But the past will have little bearing on Saturday when North Carolina brings the ACC's top run defense (1.8 yards per carry, 52.3 yards per game – seventh nationally) to try to stop the league's best rushing attack (243.7 yards per game – 16th nationally). The Yellow Jackets churned out 326 rushing yards in last season's 28-7 loss in Chapel Hill, although 120 of those yards came after UNC had already built a 21-0 lead.
Former North Carolina assistant and current Miami defensive coordinator John Lovett supplied the 2009 blueprint to shut down Paul Johnson's multidimensional ground game last week as the Hurricanes held the Yellow Jackets to 95 rushing yards on 39 attempts. It certainly didn't hurt Miami's cause that Jonathan Dwyer (168 yards, 2 TD) was sidelined with a shoulder stinger. The 2008 ACC offensive player of the year returned to practice on Monday and is expected to be at 100 percent on Saturday.
The buzz word at the Kenan Football Center this week has been "discipline."
"Coach [Butch Davis] has been preaching that all week," safety Melvin Williams said. "If you've got the dive, you've got the dive. If you've got the pitch play, you've got the pitch play. If you've got the quarterback, you've got the quarterback. If you try to do somebody else's assignment, that's what gets people beat."
Cornerback Kendric Burney was a little more direct in his synopsis, saying "If you're not disciplined, you get killed."
The Tar Heel defense appears to be up to the challenge, having held its first three opponents to 33 total points. The last time UNC held three consecutive opponents to 20 or fewer points was back in 2000 (Virginia, Pittsburgh and Maryland).
Junior quarterback T.J. Yates (51-of-76, 574 yards, 5 TD, 3 INT) guided North Carolina's offense out of an early season hibernation in last Saturday's 31-17 victory over East Carolina, thanks in large part to the emergence of the young receiving corps and the offensive line. That momentum could possibly continue against a Georgia Tech squad that is surrendering 377 yards (87th) and 25.7 points (78th) per contest.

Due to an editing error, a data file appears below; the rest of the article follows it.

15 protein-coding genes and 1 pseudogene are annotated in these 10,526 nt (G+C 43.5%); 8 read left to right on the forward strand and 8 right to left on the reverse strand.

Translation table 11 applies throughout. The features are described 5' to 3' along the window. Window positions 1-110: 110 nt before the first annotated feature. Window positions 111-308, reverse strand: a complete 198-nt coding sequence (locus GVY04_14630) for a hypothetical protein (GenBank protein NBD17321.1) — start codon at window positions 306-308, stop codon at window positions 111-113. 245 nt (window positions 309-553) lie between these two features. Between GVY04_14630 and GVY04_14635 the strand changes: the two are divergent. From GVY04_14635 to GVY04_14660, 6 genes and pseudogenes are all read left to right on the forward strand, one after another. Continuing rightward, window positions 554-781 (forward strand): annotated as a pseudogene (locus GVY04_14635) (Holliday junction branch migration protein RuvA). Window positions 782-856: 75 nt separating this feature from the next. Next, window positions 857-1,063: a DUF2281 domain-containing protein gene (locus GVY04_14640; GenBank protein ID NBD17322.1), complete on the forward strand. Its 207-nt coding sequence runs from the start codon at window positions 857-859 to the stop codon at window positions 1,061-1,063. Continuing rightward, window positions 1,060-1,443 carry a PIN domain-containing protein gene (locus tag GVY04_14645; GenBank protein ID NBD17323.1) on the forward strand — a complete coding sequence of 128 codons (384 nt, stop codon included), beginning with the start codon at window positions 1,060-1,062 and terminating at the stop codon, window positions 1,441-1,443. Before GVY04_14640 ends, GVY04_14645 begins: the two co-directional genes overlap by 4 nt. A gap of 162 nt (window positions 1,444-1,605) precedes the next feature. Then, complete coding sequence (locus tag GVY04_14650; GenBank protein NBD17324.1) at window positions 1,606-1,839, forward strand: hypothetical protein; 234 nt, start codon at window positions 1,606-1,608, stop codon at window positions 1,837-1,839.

As odd as it may be, North Carolina is looking for its first ACC-opening victory since 2000. But for UNC head coach Butch Davis, avoiding a mark in the loss column is the primary goal on Saturday.
"Clearly, at this stage, you want to win every game," Davis said. "Once you start winning, you want to play well and keep winning. ACC games are important. This conference – especially our side of it – is loaded. We felt that way before the season even started with Georgia Tech coming off nine wins and Virginia Tech and [that] Miami would be dramatically improved…
"But you want to get off to a good start, and hopefully we'll play better in Week 4 than we did in Week 3."
After last season's 21-point loss in Chapel Hill, Georgia Tech second-year head coach Paul Johnson is looking for revenge on Saturday, but he also understands that wanting and actually doing are two entirely different things.
"Personally, I would like to beat North Carolina," Johnson said. "I can't answer for the 120 guys on the team, but I guarantee they want to beat us too. We are not going to win the game by wanting to beat them more. We have to channel that to go out, play harder and more efficiently than them.
"That is the biggest misnomer out there that we are going to win this game because we really want too. They can change that with one lick to the head. Then maybe it is I did not want to win that as much as I thought I did."
The Tar Heels are hoping to build on their first 3-0 start since beginning the 1997 season with eight consecutive victories.